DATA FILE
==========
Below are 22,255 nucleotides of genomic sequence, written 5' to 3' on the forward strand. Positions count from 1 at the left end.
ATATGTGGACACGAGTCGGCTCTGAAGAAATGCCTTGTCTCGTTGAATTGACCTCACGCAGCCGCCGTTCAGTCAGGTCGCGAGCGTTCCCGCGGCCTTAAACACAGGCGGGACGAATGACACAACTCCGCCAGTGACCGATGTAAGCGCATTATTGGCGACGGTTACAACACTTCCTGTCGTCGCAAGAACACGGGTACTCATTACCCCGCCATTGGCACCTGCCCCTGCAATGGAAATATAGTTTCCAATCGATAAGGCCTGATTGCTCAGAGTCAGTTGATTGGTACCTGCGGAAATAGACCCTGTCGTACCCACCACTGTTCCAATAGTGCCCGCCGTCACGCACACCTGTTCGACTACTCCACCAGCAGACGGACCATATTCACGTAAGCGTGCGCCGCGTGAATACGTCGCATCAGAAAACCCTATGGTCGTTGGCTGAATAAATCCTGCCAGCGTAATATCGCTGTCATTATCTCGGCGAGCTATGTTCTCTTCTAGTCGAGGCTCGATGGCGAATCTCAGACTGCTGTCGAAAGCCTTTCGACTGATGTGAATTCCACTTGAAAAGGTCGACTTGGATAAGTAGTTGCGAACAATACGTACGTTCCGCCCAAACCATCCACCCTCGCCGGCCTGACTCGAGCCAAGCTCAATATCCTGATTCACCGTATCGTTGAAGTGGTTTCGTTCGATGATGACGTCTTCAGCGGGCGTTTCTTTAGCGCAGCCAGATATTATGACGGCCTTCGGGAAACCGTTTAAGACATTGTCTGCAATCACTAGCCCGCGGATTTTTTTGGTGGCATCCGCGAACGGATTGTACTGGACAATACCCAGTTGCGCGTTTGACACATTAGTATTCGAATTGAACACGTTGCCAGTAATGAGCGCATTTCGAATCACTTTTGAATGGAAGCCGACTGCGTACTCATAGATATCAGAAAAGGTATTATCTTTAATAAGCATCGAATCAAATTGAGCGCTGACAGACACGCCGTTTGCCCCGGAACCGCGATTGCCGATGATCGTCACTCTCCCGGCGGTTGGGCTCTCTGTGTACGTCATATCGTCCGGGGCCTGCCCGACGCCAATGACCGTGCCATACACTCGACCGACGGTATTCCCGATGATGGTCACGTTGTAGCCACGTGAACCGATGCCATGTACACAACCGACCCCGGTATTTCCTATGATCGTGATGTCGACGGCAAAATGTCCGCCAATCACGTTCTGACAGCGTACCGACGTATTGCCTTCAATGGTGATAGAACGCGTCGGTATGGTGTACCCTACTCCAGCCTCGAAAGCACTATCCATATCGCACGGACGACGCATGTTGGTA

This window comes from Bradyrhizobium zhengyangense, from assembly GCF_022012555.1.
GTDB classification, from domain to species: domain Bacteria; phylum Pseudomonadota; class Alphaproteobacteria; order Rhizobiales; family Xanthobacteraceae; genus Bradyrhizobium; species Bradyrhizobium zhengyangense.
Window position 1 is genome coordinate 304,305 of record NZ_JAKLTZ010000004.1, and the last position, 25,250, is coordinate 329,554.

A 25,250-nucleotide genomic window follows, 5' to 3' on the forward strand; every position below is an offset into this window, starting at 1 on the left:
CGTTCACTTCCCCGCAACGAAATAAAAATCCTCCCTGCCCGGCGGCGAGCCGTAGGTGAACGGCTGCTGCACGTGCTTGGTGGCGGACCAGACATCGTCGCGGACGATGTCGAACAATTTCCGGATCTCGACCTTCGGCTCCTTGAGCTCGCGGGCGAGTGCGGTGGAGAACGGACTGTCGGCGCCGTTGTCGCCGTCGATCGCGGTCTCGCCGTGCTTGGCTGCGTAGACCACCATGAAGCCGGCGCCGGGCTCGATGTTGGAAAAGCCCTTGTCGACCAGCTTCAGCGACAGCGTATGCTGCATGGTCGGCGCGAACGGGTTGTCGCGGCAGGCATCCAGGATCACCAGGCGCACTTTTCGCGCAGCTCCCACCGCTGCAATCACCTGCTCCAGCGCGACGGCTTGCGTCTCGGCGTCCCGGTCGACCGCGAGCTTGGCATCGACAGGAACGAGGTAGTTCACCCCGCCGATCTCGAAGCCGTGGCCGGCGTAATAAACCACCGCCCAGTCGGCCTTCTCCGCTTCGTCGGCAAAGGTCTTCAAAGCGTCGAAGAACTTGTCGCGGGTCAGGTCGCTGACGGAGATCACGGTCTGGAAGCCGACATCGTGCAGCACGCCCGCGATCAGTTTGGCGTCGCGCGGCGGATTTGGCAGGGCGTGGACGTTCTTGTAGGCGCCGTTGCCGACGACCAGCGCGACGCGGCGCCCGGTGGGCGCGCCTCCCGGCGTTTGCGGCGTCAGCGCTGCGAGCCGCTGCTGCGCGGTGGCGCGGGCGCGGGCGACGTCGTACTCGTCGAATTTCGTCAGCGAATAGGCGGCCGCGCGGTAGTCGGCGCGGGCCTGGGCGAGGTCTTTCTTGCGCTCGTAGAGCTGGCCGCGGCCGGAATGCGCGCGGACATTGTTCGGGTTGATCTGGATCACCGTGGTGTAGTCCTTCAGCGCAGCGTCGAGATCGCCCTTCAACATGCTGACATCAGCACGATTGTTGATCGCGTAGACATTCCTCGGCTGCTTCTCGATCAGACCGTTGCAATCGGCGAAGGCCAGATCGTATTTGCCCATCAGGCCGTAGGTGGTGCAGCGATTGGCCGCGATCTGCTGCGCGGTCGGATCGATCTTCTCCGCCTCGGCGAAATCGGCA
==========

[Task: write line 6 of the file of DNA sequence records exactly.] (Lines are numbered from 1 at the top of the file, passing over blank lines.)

A 25,250-nucleotide genomic window follows, 5' to 3' on the forward strand; every position below is an offset into this window, starting at 1 on the left: